Our dining room built-in is featured in the current (March 2016) This Old House magazine!
Somehow in that year I’ve managed to pull back on my posting so much that I haven’t even shared about all the projects in this space. Whoops!
I’ve missed being over here on the blog, but you may have noticed I’ve been working behind the scenes to transfer and revamp the blog including a much needed name change. I’ll be continuing to tweak and complete the site BUT I am so glad to finally have it up and running so I can get back to posting projects again.
One of the projects that made a huge difference in the dining room was painting the buffet and hutch. They both had chipping veneer, small areas where trim was missing, AND a dark reddish wood tone that made the space feel too dark. I tend to like softer more worn wood tones which these pieces did not have. Paint was a must!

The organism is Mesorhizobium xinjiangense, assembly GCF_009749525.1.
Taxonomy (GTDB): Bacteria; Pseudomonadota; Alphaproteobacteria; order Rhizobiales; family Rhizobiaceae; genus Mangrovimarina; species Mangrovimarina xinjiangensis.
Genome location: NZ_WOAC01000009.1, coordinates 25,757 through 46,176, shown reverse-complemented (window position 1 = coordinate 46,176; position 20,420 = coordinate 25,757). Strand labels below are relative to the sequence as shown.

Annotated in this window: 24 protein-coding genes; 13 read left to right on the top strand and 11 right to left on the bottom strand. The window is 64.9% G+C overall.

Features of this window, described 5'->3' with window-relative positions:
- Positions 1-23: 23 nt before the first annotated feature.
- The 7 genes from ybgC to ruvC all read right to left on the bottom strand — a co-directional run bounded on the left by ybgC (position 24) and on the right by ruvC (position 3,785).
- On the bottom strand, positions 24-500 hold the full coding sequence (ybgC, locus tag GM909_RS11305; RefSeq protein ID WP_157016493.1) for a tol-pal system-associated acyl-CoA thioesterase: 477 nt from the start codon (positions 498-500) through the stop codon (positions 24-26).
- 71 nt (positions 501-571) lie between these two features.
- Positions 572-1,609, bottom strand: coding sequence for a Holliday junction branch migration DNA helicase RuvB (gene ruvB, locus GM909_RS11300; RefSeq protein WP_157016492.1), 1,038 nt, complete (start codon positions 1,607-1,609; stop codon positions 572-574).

Both pieces are painted with Miss Mustard Seed’s Milk Paint in Layla’s Mint. I didn’t want a chippy finish so I prepped the surface with a liquid deglosser and added Miss Mustard Seed’s Bonding Agent to the milk paint.
Supplies (*affiliate links)
- Miss Mustard Seed’s Milk Paint | Layla’s Mint
- Miss Mustard Seed’s Milk Paint Bonding Agent
- Krud Kutter Gloss-Off
The first coat usually looks very streaky and may make you think you are doing something wrong. With most paints, but especially milk paint, the first coat tends to be the ugly stage. Push through though and you can create some real beauty.
I gave each of these pieces two coats of paint. I chose to leave them as-is without a topcoat because I didn’t want to deepen the color. Be warned though that no top coat leaves the paint more susceptible to damage. I’ve learned the hard way! Thanks to a cute toddler chucking his food the side of the buffet looks a bit cheetah-like from food oils AND a leaky plant left a ring on the top as well. You live and you learn. It’s best to protect your paint finish.
Layla’s Mint really is a soft pretty color. Almost the exact shade of this old cream and sugar set we inherited.
Thanks for stopping by today dear reader.
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